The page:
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Along the edge of dark blue waters

cold and lonely northern waters

lies the mighty sleeping giant

known as Pentti Koskenkorva.


Touch your ear, my name is Peter

is the name sense of this giant

slumbering mass of earth and eskers

sleeping off a dearth of questions,


never asked and seldom answered,

Pentti Koskenkorva blended

with the ironwood around him.

What’s the point of being giant,


holding answers, living pliant

like the waves and mighty waters,

when no human ever seeks him?

Wingless, bored and flighty human,


seeking, never finding human

fears the energy of motion

rooted to the blind emotions

hunger, thirst and lust his potions.


Stirs the waters till they’re muddy

tears at hearts until they’re bloody

numbed and callous, nothing lingers

of the knowledge at his fingers.


Once mankind, he loved to stalk

with cougars and the wandering stocks

of caribou, he slurped with bears

the lush blueberries, now he hides


like quivering rabbit, locked within

his lazy habits—why I can’t

and why I won’t—the total sum

his daily rote, oh bloody hum…


ho bloody hum, the giant’s heard

it all before, he’s had his fill

of lamentation, what’s become

of jubilation? Are there none


whose incantations might arouse

a celebration of the mind

and sense? But no one answers him.

Sleeping giant Koskenkorva,


though he snores and rumbles nightly,

offers truth that’s spoken rightly.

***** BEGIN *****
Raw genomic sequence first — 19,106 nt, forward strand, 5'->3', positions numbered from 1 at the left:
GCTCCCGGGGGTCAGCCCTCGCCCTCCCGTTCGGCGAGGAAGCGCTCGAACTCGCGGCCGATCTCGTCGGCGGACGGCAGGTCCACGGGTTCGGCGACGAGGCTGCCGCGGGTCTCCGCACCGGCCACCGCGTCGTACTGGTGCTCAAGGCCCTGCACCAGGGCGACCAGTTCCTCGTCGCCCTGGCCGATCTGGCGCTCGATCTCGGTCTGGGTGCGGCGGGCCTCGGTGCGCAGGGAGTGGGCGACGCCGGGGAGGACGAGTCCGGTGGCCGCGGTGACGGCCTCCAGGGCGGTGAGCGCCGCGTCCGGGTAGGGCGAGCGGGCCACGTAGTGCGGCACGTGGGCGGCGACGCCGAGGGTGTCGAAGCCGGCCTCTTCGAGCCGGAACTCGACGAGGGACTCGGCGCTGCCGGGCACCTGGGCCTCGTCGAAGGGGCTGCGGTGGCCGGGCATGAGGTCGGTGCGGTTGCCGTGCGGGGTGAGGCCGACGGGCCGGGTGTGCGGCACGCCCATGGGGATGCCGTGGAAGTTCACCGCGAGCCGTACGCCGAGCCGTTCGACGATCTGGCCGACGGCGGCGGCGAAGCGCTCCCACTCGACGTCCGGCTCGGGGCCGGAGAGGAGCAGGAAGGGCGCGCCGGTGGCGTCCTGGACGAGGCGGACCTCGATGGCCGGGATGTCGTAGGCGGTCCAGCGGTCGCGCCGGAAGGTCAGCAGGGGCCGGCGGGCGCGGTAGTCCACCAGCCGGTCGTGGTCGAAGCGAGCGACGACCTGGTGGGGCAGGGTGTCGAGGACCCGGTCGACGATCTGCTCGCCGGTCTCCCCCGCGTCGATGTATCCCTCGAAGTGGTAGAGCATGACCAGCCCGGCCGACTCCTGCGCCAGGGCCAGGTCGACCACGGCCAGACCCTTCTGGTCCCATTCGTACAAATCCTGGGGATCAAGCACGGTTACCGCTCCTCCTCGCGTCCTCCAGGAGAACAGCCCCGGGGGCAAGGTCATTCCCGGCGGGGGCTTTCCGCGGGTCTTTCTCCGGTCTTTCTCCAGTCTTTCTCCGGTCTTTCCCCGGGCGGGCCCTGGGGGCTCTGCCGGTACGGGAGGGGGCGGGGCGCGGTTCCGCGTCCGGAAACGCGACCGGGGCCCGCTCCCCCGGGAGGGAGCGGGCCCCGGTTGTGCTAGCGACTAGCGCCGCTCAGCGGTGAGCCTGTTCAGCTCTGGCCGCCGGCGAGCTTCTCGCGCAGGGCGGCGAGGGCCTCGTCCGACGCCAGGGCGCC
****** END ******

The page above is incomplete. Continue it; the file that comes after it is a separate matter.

Touch your ear, my name is Peter

loses hope, there are no leaders.


Then one day a wandering girl child

knobby kneed and grubby girl child

drops a rock into a pool and

watches circles rippling and


fraught with strange imagining, she

hears an angry sputtering. The

hillock where she eats her lunch, it

grinds from side to side as if


a chin resided neath the brush

of saskatoon and thorny bush.

On outcrop of a grayish hue

she dances, then with eyes of blue


astonished sees the wrinkling brow

of granite fold and glacial fault

scrunch up, a breeze, then mightily

the woods blow out a giant sneeze.


To be continued, don’t know when…

Meanwhile, here is a lively sample of

Finnish rune singing by the folk group

Värttinä. If you listen closely, you may

catch the Kalevala meter that my poem

follows within their tune “Nahkaruoska”,

which means “leather whip”.

© poem by Elaine Stirling, 2012

© oil pastel of Antero Vipunen by Hanna Kantokorpi, 1991